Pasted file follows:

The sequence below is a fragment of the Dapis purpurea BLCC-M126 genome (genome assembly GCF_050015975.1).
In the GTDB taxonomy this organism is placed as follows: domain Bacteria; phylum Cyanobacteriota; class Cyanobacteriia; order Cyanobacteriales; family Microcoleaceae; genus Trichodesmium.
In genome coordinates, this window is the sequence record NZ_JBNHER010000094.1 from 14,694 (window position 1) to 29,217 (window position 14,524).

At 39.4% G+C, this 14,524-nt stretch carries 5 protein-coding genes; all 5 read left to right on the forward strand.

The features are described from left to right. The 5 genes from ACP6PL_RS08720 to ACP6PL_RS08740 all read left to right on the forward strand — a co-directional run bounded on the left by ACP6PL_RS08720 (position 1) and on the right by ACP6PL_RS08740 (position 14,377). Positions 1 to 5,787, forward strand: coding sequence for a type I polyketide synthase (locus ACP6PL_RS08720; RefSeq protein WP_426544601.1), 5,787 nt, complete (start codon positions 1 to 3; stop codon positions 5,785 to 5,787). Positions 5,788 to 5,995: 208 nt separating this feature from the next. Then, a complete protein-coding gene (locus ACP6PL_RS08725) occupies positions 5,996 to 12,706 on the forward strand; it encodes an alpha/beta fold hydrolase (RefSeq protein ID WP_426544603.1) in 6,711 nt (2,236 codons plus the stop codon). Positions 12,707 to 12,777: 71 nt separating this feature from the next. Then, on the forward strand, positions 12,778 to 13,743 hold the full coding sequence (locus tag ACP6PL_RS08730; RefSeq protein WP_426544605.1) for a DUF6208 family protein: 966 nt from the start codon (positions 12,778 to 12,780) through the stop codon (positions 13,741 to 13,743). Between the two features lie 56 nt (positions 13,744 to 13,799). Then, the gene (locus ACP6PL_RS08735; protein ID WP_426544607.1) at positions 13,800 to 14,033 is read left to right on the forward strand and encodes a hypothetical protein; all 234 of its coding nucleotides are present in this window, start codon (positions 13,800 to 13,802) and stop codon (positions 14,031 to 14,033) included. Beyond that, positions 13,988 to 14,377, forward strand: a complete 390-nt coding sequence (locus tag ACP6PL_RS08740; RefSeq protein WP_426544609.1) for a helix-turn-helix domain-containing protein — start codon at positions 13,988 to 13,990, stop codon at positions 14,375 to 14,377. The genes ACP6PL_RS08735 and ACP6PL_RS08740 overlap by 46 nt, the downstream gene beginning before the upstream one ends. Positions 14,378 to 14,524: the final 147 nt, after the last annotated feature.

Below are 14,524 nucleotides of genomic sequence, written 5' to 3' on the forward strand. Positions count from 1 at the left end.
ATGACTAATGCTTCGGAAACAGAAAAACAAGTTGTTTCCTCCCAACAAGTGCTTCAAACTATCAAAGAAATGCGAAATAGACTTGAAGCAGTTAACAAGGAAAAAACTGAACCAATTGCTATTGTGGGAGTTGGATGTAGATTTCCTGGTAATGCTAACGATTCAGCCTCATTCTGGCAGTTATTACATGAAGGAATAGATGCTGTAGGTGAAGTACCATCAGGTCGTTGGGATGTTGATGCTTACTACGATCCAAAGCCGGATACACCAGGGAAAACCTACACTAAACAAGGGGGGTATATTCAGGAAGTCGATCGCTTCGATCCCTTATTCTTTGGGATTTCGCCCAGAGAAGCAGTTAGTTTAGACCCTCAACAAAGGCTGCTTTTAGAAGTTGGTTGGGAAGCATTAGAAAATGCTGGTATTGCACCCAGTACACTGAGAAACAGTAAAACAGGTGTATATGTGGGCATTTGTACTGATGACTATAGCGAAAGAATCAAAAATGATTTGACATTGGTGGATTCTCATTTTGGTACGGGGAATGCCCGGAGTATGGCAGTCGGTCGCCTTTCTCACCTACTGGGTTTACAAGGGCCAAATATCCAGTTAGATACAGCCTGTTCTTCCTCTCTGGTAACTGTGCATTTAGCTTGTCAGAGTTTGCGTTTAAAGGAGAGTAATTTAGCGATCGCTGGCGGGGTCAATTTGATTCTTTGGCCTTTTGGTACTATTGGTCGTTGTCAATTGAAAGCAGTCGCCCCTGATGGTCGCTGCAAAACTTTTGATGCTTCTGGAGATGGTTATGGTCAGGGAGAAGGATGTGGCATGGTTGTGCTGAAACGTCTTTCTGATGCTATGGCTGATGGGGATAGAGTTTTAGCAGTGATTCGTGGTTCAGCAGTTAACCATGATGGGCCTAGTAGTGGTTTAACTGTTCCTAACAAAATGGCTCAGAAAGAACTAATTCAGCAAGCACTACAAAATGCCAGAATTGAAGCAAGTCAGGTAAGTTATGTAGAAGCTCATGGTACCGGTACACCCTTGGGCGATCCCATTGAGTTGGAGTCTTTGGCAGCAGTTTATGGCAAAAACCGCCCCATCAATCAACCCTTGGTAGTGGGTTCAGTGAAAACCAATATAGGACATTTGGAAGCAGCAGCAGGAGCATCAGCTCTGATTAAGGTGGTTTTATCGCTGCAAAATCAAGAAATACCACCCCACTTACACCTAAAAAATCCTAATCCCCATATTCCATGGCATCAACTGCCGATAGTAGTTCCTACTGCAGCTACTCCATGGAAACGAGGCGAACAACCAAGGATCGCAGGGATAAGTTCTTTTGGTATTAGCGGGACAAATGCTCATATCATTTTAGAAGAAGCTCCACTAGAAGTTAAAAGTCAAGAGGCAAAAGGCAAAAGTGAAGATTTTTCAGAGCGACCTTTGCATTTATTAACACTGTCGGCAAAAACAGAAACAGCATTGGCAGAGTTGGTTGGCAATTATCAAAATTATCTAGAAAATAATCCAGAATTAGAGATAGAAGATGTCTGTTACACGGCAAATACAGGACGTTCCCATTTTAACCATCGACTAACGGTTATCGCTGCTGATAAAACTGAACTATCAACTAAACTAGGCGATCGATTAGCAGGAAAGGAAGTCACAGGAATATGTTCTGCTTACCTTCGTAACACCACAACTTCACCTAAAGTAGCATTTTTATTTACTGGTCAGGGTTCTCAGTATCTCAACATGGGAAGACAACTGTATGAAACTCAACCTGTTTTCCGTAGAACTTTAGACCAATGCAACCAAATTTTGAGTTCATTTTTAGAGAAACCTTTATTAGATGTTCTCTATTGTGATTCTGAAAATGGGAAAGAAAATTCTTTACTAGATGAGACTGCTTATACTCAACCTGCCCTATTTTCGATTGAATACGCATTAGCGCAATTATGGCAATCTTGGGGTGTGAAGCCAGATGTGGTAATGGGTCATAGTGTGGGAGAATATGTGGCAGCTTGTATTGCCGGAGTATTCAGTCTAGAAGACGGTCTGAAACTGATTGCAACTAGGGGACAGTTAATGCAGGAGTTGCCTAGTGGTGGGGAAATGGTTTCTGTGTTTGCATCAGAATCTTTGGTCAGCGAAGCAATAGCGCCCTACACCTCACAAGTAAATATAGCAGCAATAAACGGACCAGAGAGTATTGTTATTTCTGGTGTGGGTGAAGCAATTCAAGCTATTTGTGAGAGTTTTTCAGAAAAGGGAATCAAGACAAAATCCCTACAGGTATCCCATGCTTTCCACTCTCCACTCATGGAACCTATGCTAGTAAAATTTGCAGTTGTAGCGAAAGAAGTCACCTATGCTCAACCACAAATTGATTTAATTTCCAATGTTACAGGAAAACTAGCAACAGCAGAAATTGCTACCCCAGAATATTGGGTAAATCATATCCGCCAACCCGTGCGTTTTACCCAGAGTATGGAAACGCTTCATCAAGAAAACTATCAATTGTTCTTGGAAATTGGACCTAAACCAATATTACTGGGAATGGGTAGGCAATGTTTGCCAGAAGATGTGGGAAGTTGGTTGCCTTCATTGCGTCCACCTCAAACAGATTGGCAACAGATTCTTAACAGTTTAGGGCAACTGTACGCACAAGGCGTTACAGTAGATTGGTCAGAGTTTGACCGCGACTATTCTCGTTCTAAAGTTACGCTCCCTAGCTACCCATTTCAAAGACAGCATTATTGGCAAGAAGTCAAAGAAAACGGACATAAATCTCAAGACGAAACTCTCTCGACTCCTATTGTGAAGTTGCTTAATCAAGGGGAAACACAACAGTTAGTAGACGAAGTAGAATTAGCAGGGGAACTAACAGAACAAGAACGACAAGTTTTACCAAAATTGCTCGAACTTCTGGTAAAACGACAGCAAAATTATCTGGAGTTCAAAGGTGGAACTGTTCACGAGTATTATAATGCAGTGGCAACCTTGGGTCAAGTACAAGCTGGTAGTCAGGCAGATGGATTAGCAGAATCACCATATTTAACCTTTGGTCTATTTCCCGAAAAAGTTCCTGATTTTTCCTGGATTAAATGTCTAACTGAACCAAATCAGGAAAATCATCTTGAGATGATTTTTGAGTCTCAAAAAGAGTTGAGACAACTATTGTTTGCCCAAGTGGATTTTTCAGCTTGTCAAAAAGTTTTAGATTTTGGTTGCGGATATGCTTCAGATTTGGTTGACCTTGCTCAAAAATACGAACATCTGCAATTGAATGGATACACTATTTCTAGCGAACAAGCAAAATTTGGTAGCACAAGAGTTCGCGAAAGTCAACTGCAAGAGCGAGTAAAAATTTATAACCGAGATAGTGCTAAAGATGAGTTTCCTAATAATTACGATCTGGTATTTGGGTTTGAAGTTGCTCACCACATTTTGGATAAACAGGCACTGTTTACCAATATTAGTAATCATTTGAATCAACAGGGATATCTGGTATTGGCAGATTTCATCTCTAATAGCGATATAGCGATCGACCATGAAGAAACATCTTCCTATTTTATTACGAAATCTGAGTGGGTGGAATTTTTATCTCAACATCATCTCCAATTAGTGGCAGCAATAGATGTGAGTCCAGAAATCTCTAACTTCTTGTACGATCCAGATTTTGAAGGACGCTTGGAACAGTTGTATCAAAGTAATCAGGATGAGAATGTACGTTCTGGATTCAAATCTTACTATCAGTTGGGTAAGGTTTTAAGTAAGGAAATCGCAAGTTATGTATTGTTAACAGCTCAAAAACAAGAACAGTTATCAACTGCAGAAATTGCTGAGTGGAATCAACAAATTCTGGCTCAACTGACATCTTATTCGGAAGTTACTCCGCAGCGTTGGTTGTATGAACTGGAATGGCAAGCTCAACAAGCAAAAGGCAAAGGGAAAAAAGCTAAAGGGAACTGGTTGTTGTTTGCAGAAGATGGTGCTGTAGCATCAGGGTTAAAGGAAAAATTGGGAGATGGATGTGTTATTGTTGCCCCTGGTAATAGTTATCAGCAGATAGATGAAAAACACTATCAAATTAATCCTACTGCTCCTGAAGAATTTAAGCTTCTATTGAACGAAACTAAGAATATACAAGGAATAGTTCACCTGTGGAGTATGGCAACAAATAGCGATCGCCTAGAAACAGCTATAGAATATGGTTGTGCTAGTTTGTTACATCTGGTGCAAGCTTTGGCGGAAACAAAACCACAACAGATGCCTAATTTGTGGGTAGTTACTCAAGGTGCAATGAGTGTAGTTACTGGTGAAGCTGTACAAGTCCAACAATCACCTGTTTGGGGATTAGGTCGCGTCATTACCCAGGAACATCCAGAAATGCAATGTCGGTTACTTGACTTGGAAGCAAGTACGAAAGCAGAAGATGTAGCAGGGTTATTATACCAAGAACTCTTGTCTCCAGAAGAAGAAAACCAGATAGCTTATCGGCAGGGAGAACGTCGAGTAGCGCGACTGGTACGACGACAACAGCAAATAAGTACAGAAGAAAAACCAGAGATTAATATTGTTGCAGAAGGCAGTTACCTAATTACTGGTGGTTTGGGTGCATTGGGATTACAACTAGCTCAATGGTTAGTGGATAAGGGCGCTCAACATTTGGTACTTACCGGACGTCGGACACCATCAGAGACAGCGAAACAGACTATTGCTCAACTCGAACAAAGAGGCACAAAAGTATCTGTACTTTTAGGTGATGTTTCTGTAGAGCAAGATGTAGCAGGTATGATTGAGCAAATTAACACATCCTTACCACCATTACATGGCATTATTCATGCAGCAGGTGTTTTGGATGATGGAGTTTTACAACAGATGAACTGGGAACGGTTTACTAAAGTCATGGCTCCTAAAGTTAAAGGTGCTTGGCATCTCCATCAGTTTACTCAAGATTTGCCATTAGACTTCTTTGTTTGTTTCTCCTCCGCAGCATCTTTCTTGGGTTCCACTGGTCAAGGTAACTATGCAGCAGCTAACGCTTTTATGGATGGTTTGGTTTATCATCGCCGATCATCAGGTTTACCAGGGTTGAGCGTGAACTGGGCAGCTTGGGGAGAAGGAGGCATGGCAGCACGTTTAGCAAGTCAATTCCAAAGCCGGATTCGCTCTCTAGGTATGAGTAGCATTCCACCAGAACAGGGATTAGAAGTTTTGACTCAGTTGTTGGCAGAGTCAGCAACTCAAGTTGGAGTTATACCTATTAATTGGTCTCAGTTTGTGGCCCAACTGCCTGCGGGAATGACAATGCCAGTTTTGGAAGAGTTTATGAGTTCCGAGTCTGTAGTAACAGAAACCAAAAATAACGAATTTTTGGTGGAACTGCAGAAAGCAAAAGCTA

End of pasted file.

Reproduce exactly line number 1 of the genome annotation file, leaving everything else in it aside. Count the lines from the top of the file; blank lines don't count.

The sequence below is a fragment of the Dapis purpurea BLCC-M126 genome (genome assembly GCF_050015975.1).